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Liberal Democrats

The Vagrancy Act - how we won

By Layla Moran,

A man sleeping rough.
▲ Image: Steven Lilley

It’s not every day you get to say you changed the law.

I am elated that after four years of persistent campaigning, the Vagrancy Act is on the brink of being repealed. The Government has bowed to cross-party pressure and tabled an amendment to the Police, Crime, Sentencing and Courts Bill to repeal the Vagrancy Act 1824 in full. This archaic and cruel law has finally been consigned to history, and no one will be criminalised for sleeping rough again.

This campaign has been long and hard-fought. It is a testament to the hard work and persistence of my team, our third sector partners, cross-party colleagues, and the students who first raised the issue with me.

It was a group of Oxford University students who first brought me a petition in 2018 to end the criminalisation of rough sleeping. They were concerned at the manner in which homeless people were being treated by police, and the national approach to homelessness which seemed to favour pushing the problem away. I shared their outrage and agreed to take the petition on.

You have to pick campaigns carefully, based on what inspires you but also what matters to constituents. For my constituents in Oxford West and Abingdon, rough sleeping and homelessness is an issue that has always been close to our hearts. Oxford attracts significant numbers of rough sleepers from the surrounding county and we saw with our own eyes that many were treated extremely harshly. I and my constituents saw vulnerable people being threatened with arrest and aggressively moved on, rather than being treated with compassion and offered support.

We recognised that the Government has started to appreciate that the landscape around homelessness wasn’t right. They had begun to change legislation and change their approach, but were not targeting the most punitive parts of legislation.

What followed was a strategic campaign, fought using the full range of Parliamentary tools available to us and in conjunction with third sector partners.

In order to amplify our voice and raise the profile of the campaign we contacted homelessness charities. The campaign began to gather momentum when Crisis decided to take it on as a major campaign. While the issues surrounding homelessness are vast, the Vagrancy Act provided a useful hook.

Crisis' campaign page for scrapping the Vagrancy Act

In conjunction with partners, Crisis conducted research and hired lawyers. We investigated how the Act was used by police forces and compared the situation in England and Wales with Scotland, which had already repealed the Act. We held an event in Parliament and invited those with lived experience of homelessness and being threatened with arrest to share their stories.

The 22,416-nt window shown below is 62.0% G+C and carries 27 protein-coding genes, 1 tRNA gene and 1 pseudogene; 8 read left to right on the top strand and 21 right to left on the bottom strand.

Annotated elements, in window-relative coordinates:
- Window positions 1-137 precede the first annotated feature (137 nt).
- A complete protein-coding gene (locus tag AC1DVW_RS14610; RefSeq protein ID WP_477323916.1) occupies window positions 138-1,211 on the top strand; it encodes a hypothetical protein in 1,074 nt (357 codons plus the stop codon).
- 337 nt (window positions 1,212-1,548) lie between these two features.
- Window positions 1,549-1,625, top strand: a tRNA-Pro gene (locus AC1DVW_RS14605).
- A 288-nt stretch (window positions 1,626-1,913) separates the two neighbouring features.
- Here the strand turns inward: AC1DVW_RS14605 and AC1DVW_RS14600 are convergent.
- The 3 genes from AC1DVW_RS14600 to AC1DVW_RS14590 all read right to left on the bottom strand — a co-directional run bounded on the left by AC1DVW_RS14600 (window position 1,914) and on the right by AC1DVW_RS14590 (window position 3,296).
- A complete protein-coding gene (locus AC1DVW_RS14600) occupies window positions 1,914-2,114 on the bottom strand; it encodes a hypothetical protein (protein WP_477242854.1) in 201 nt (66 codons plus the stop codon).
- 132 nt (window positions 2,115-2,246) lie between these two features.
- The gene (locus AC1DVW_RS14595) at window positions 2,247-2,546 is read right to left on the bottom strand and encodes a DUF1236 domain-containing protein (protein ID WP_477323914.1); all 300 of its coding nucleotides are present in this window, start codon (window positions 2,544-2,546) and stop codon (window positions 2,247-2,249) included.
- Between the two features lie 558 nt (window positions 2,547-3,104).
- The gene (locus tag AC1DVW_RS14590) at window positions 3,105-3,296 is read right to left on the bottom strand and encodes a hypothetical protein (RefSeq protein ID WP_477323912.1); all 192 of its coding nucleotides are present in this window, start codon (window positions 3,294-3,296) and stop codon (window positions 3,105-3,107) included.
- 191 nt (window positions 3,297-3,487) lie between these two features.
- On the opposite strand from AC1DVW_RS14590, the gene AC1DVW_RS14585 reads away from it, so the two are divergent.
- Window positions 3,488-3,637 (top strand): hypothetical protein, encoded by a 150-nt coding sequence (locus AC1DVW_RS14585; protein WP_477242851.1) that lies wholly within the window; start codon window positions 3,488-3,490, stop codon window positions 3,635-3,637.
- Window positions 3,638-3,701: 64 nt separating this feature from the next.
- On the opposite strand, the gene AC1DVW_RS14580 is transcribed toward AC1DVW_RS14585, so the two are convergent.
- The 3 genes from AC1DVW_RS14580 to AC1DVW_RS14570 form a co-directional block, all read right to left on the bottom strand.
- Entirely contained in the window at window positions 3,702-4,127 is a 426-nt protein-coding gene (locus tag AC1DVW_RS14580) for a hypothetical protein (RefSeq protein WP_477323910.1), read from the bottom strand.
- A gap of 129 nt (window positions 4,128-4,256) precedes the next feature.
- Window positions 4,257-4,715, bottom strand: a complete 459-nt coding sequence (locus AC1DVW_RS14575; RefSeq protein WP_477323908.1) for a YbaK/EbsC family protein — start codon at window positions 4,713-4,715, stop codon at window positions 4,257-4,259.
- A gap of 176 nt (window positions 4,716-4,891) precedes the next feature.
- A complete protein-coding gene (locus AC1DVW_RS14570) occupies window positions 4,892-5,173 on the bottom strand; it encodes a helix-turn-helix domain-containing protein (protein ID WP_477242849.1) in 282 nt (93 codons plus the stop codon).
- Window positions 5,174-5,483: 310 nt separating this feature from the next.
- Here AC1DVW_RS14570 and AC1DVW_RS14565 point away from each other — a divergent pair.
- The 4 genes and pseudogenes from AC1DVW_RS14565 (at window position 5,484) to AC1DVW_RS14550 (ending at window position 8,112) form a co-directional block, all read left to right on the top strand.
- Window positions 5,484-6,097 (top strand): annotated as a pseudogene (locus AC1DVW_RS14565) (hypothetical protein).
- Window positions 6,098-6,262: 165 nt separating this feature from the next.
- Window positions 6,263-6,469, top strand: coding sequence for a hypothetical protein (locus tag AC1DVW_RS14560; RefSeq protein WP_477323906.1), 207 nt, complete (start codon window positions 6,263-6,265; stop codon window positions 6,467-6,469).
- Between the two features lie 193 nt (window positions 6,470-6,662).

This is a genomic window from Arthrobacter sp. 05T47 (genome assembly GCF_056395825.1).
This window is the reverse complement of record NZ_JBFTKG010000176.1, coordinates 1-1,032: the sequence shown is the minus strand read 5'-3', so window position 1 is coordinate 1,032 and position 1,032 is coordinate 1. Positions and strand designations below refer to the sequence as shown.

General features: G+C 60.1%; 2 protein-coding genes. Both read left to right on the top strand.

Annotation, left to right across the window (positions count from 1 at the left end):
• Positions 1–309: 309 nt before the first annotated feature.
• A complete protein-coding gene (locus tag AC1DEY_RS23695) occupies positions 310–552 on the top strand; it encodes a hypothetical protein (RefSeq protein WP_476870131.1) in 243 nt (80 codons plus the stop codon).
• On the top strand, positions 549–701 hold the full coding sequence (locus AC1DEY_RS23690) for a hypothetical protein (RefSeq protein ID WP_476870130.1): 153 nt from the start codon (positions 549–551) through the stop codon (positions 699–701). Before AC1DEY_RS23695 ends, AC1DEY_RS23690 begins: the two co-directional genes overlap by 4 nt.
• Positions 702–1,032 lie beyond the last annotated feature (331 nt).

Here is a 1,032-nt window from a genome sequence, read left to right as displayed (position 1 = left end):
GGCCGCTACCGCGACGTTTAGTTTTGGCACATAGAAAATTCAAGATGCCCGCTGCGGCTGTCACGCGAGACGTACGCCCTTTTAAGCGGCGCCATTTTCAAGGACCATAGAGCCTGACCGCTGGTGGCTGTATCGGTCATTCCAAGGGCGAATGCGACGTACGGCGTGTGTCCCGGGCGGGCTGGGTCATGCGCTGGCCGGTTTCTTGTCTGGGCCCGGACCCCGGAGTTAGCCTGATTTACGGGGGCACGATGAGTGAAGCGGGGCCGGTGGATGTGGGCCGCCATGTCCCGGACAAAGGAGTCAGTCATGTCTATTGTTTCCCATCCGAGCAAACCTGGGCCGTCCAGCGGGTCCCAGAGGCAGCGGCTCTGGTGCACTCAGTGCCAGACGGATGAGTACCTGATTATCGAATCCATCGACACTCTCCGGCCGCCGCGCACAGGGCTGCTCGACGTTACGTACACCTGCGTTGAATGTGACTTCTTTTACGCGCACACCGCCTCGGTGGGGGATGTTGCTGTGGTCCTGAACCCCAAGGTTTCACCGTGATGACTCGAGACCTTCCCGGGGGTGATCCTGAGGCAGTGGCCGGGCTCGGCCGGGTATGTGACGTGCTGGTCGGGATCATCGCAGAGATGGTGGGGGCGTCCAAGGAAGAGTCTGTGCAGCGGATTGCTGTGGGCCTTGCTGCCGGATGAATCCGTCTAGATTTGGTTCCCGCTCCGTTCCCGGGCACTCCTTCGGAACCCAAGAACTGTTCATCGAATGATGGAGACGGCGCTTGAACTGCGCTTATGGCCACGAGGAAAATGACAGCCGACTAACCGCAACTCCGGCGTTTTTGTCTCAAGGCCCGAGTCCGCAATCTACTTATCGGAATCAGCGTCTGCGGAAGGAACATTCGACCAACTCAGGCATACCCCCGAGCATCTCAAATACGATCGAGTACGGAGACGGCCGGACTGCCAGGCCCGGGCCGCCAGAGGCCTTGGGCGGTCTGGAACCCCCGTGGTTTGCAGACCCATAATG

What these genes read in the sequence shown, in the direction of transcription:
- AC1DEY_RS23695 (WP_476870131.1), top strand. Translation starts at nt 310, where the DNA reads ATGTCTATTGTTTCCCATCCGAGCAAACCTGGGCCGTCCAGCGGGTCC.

As well as utilising connections with the Third Sector, throughout the campaign we used the full range of Parliamentary tools available to us. I drafted the Vagrancy Act (Repeal) Bill and presented it to Parliament on 7 May 2018. On the same day I asked the then Prime Minister Theresa May to support the Bill at Prime Minister’s Questions. I have presented my Bill a further two times and asked numerous questions of Ministers. I led an adjournment debate on the Vagrancy Act and a Westminster Hall debate on rough sleeping. I have written numerous cross-party letters to Ministers, and most recently worked with colleagues in the Lords to table an amendment to the Police, Crime, Sentencing, and Courts Bill.

Integrating the campaign into our messaging across the party was essential. We broadcasted a piece on the Channel 4 Political Slot which was taken up across the whole party, especially our colleagues in Wales. To everyone who lent their voice to ours as we fought to scrap this law - thank you.

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We recognised that an important part of the strategy was to court Conservative backbenchers. We reached out directly to offices and used the know-how of public affairs teams of our Third Sector partners. We knew the campaign was working when Conservative backbenchers began to mention the Act of their own accord. While we may have been frustrated that they were piggy-backing on a campaign that we started, we persisted.

For me, the story of this campaign is a story of how Liberal Democrats can get things done. We may be the fourth-smallest party in Parliament, but with the right campaign and the right approach we can effect change.

I want to thank everyone in my team, our partners Crisis, the students who raised the issue, and cross party colleagues for your work and support throughout this campaign. It was our collective efforts plus your invaluable support, persevering over a number of years, that won this success.

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